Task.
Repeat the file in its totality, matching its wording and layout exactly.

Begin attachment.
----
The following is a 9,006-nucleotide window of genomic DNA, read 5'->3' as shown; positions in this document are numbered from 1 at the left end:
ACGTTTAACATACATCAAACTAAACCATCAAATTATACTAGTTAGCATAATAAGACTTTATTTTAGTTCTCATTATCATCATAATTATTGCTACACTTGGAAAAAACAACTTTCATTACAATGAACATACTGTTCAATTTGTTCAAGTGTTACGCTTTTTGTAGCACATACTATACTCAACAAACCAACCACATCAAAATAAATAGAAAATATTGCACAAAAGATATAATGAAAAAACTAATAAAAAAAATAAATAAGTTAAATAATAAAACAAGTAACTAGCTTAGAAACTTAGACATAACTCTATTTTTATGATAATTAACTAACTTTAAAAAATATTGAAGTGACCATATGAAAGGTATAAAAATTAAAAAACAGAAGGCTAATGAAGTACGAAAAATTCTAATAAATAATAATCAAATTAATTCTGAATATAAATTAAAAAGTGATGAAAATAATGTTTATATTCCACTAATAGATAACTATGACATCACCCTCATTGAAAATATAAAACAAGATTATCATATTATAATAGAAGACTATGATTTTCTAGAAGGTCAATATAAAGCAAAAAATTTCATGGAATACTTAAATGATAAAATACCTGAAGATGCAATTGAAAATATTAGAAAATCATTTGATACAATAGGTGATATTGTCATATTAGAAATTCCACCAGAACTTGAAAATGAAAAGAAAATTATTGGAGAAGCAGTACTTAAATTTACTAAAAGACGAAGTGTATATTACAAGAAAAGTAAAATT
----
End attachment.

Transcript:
The following is a 9,006-nucleotide window of genomic DNA, read 5'->3' as shown; positions in this document are numbered from 1 at the left end:
ACGTTTAACATACATCAAACTAAACCATCAAATTATACTAGTTAGCATAATAAGACTTTATTTTAGTTCTCATTATCATCATAATTATTGCTACACTTGGAAAAAACAACTTTCATTACAATGAACATACTGTTCAATTTGTTCAAGTGTTACGCTTTTTGTAGCACATACTATACTCAACAAACCAACCACATCAAAATAAATAGAAAATATTGCACAAAAGATATAATGAAAAAACTAATAAAAAAAATAAATAAGTTAAATAATAAAACAAGTAACTAGCTTAGAAACTTAGACATAACTCTATTTTTATGATAATTAACTAACTTTAAAAAATATTGAAGTGACCATATGAAAGGTATAAAAATTAAAAAACAGAAGGCTAATGAAGTACGAAAAATTCTAATAAATAATAATCAAATTAATTCTGAATATAAATTAAAAAGTGATGAAAATAATGTTTATATTCCACTAATAGATAACTATGACATCACCCTCATTGAAAATATAAAACAAGATTATCATATTATAATAGAAGACTATGATTTTCTAGAAGGTCAATATAAAGCAAAAAATTTCATGGAATACTTAAATGATAAAATACCTGAAGATGCAATTGAAAATATTAGAAAATCATTTGATACAATAGGTGATATTGTCATATTAGAAATTCCACCAGAACTTGAAAATGAAAAGAAAATTATTGGAGAAGCAGTACTTAAATTTACTAAAAGACGAAGTGTATATTACAAGAAAAGTAAAATT